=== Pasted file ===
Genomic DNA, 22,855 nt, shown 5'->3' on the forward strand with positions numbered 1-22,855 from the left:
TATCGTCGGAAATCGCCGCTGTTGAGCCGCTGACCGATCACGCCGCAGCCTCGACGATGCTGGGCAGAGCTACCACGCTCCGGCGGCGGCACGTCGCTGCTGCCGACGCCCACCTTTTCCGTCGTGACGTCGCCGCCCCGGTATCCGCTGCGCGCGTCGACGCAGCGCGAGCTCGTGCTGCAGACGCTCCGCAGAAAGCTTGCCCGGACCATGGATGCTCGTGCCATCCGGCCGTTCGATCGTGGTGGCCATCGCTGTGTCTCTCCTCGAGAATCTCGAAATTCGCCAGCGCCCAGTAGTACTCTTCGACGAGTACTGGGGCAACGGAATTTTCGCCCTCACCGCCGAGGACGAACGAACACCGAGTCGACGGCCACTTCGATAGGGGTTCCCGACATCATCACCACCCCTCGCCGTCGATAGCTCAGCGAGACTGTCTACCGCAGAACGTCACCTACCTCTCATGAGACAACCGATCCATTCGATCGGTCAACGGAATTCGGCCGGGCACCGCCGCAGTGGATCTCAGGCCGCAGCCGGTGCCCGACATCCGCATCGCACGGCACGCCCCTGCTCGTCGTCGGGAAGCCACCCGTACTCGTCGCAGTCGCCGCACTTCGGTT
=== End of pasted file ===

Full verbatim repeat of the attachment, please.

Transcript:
Genomic DNA, 22,855 nt, shown 5'->3' on the forward strand with positions numbered 1-22,855 from the left:
TATCGTCGGAAATCGCCGCTGTTGAGCCGCTGACCGATCACGCCGCAGCCTCGACGATGCTGGGCAGAGCTACCACGCTCCGGCGGCGGCACGTCGCTGCTGCCGACGCCCACCTTTTCCGTCGTGACGTCGCCGCCCCGGTATCCGCTGCGCGCGTCGACGCAGCGCGAGCTCGTGCTGCAGACGCTCCGCAGAAAGCTTGCCCGGACCATGGATGCTCGTGCCATCCGGCCGTTCGATCGTGGTGGCCATCGCTGTGTCTCTCCTCGAGAATCTCGAAATTCGCCAGCGCCCAGTAGTACTCTTCGACGAGTACTGGGGCAACGGAATTTTCGCCCTCACCGCCGAGGACGAACGAACACCGAGTCGACGGCCACTTCGATAGGGGTTCCCGACATCATCACCACCCCTCGCCGTCGATAGCTCAGCGAGACTGTCTACCGCAGAACGTCACCTACCTCTCATGAGACAACCGATCCATTCGATCGGTCAACGGAATTCGGCCGGGCACCGCCGCAGTGGATCTCAGGCCGCAGCCGGTGCCCGACATCCGCATCGCACGGCACGCCCCTGCTCGTCGTCGGGAAGCCACCCGTACTCGTCGCAGTCGCCGCACTTCGGTT